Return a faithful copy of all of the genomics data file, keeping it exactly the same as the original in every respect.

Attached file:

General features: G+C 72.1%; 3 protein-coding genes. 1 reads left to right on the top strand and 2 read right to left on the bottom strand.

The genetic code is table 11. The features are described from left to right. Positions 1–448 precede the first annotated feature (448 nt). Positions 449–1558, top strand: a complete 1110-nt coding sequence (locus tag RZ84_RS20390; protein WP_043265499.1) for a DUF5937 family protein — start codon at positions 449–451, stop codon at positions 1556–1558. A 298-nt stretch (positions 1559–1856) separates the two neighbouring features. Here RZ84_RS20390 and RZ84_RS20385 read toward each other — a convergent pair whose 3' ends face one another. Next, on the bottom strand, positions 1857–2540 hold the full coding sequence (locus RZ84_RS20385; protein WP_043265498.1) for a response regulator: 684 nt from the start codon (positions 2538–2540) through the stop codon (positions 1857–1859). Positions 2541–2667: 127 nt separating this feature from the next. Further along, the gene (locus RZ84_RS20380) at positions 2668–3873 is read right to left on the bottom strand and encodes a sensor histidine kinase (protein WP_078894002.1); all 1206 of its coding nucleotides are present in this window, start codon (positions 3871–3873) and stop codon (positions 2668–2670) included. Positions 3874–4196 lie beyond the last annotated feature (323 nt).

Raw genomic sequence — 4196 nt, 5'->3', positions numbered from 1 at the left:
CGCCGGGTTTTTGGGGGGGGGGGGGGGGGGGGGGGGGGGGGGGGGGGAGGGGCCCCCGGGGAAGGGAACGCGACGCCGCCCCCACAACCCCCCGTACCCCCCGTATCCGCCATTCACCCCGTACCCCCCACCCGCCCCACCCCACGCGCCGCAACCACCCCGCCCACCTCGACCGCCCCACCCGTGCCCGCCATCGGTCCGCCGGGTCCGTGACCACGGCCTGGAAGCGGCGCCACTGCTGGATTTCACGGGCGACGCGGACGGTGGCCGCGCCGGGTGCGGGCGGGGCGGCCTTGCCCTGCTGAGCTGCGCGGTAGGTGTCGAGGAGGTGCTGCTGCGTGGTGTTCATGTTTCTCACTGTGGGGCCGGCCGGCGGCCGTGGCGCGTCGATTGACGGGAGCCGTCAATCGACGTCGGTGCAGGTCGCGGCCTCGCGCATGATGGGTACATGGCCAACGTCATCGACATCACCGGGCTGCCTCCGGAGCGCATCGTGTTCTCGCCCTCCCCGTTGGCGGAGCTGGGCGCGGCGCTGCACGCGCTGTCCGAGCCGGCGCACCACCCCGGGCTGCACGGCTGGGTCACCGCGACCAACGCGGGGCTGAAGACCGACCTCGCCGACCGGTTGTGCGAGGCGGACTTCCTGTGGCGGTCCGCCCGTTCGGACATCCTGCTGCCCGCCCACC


General features: G+C 72.1%; 3 protein-coding genes. 1 reads left to right on the top strand and 2 read right to left on the bottom strand.

The genetic code is table 11. The features are described from left to right. Positions 1–448 precede the first annotated feature (448 nt). Positions 449–1558, top strand: a complete 1110-nt coding sequence (locus tag RZ84_RS20390; protein WP_043265499.1) for a DUF5937 family protein — start codon at positions 449–451, stop codon at positions 1556–1558. A 298-nt stretch (positions 1559–1856) separates the two neighbouring features. Here RZ84_RS20390 and RZ84_RS20385 read toward each other — a convergent pair whose 3' ends face one another. Next, on the bottom strand, positions 1857–2540 hold the full coding sequence (locus RZ84_RS20385; protein WP_043265498.1) for a response regulator: 684 nt from the start codon (positions 2538–2540) through the stop codon (positions 1857–1859). Positions 2541–2667: 127 nt separating this feature from the next. Further along, the gene (locus RZ84_RS20380) at positions 2668–3873 is read right to left on the bottom strand and encodes a sensor histidine kinase (protein WP_078894002.1); all 1206 of its coding nucleotides are present in this window, start codon (positions 3871–3873) and stop codon (positions 2668–2670) included. Positions 3874–4196 lie beyond the last annotated feature (323 nt).

Raw genomic sequence — 4196 nt, 5'->3', positions numbered from 1 at the left:
CGCCGGGTTTTTGGGGGGGGGGGGGGGGGGGGGGGGGGGGGGGGGGGAGGGGCCCCCGGGGAAGGGAACGCGACGCCGCCCCCACAACCCCCCGTACCCCCCGTATCCGCCATTCACCCCGTACCCCCCACCCGCCCCACCCCACGCGCCGCAACCACCCCGCCCACCTCGACCGCCCCACCCGTGCCCGCCATCGGTCCGCCGGGTCCGTGACCACGGCCTGGAAGCGGCGCCACTGCTGGATTTCACGGGCGACGCGGACGGTGGCCGCGCCGGGTGCGGGCGGGGCGGCCTTGCCCTGCTGAGCTGCGCGGTAGGTGTCGAGGAGGTGCTGCTGCGTGGTGTTCATGTTTCTCACTGTGGGGCCGGCCGGCGGCCGTGGCGCGTCGATTGACGGGAGCCGTCAATCGACGTCGGTGCAGGTCGCGGCCTCGCGCATGATGGGTACATGGCCAACGTCATCGACATCACCGGGCTGCCTCCGGAGCGCATCGTGTTCTCGCCCTCCCCGTTGGCGGAGCTGGGCGCGGCGCTGCACGCGCTGTCCGAGCCGGCGCACCACCCCGGGCTGCACGGCTGGGTCACCGCGACCAACGCGGGGCTGAAGACCGACCTCGCCGACCGGTTGTGCGAGGCGGACTTCCTGTGGCGGTCCGCCCGTTCGGACATCCTGCTGCCCGCCCACC